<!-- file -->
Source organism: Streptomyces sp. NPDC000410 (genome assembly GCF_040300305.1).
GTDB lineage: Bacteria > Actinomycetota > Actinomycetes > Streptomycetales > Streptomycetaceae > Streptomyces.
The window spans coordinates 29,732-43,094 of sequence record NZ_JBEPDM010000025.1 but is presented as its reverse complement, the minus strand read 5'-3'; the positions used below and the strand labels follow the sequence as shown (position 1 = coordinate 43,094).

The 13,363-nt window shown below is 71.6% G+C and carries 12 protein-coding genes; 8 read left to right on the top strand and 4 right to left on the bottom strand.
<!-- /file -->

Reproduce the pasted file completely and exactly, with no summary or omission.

Source organism: Streptomyces sp. NPDC000410 (genome assembly GCF_040300305.1).
GTDB lineage: Bacteria > Actinomycetota > Actinomycetes > Streptomycetales > Streptomycetaceae > Streptomyces.
The window spans coordinates 29,732-43,094 of sequence record NZ_JBEPDM010000025.1 but is presented as its reverse complement, the minus strand read 5'-3'; the positions used below and the strand labels follow the sequence as shown (position 1 = coordinate 43,094).

The 13,363-nt window shown below is 71.6% G+C and carries 12 protein-coding genes; 8 read left to right on the top strand and 4 right to left on the bottom strand.